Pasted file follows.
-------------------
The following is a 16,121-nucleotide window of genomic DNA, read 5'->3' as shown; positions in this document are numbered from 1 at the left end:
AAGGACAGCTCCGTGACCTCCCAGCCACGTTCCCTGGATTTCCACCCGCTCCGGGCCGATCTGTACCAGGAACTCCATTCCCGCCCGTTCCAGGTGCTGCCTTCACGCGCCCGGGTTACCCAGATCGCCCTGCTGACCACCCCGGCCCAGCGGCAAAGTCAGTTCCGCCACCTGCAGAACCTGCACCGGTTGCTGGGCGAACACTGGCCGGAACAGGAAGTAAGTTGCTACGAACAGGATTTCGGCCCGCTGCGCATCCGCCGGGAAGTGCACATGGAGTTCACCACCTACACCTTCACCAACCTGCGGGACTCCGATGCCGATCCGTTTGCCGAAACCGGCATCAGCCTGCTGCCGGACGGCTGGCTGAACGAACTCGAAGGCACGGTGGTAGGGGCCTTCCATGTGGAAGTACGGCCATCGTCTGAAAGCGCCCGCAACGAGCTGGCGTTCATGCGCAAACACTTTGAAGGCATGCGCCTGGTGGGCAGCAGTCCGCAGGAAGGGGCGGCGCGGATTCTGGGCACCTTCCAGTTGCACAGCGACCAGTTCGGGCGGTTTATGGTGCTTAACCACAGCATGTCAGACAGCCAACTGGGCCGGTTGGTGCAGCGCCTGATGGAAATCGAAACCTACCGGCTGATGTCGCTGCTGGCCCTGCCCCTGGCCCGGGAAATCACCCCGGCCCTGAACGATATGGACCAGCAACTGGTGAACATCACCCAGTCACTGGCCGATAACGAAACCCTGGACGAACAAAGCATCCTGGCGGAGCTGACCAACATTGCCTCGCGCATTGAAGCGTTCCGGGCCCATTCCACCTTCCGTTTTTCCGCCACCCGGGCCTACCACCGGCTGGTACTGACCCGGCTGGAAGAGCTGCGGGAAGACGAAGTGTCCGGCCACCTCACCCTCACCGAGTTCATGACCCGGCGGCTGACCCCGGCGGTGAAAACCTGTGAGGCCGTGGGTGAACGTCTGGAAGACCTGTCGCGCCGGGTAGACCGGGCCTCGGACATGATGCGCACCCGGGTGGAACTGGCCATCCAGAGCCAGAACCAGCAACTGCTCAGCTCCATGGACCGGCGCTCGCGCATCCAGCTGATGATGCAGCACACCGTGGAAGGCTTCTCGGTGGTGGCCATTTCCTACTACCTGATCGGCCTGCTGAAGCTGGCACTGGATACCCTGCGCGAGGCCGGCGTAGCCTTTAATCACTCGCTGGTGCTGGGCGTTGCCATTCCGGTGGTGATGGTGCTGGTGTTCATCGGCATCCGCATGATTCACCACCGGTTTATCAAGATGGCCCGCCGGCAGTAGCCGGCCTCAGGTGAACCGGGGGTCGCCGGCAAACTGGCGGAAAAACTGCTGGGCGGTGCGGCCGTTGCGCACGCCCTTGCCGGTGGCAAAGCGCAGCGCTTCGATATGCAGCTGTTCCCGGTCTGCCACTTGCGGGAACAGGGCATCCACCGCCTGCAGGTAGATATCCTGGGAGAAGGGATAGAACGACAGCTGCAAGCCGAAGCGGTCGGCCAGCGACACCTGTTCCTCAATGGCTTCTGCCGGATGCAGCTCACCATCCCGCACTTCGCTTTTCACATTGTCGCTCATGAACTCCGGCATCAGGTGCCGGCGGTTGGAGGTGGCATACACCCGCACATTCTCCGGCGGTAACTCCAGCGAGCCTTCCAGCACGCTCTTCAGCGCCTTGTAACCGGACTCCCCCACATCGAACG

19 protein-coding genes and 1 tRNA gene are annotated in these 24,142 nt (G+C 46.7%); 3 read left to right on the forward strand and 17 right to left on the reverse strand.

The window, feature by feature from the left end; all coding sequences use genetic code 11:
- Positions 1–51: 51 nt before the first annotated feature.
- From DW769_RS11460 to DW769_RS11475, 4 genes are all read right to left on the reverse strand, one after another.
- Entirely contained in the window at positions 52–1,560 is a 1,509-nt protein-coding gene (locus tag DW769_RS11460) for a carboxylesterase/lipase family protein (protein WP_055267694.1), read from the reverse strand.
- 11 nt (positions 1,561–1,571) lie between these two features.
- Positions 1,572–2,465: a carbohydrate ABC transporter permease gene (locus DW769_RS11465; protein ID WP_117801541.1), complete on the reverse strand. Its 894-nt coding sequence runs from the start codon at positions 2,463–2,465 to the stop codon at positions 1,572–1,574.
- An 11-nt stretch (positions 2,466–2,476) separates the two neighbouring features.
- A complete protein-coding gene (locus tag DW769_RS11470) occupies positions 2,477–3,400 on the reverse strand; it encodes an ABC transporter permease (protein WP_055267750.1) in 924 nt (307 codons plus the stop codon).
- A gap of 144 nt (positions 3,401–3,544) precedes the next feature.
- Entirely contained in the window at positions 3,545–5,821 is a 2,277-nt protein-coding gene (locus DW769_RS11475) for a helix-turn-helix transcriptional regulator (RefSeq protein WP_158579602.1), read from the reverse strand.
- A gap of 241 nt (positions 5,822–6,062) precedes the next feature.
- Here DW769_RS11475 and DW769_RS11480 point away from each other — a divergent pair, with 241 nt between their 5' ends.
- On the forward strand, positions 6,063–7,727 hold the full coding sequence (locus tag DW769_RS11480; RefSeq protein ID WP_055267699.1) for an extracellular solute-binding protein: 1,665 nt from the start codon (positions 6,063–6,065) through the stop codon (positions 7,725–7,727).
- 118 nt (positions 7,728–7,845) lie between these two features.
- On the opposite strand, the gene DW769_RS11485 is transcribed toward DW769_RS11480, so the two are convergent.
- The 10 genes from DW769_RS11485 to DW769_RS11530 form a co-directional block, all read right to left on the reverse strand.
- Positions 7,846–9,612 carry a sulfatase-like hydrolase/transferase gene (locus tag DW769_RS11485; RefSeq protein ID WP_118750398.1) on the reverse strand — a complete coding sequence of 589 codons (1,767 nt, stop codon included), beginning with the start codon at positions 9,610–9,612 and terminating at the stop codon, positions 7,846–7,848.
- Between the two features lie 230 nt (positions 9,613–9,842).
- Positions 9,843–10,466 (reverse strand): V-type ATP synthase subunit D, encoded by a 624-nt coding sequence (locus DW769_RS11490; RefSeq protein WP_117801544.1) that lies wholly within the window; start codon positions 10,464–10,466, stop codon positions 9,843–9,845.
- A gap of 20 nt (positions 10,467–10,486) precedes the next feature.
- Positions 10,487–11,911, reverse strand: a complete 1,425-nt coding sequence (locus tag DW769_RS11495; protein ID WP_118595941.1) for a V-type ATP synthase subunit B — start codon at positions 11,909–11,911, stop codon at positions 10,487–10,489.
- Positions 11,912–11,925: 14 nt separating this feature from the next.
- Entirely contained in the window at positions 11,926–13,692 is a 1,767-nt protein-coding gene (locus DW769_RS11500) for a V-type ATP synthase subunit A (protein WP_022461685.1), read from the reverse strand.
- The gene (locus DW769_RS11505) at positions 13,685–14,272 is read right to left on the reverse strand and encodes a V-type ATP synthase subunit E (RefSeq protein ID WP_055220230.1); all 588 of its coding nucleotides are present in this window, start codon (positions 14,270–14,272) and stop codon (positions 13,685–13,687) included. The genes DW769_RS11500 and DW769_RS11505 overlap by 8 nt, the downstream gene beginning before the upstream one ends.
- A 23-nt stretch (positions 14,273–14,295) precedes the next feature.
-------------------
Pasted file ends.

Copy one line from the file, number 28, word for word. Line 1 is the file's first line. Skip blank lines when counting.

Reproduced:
- A 23-nt stretch (positions 14,273–14,295) precedes the next feature.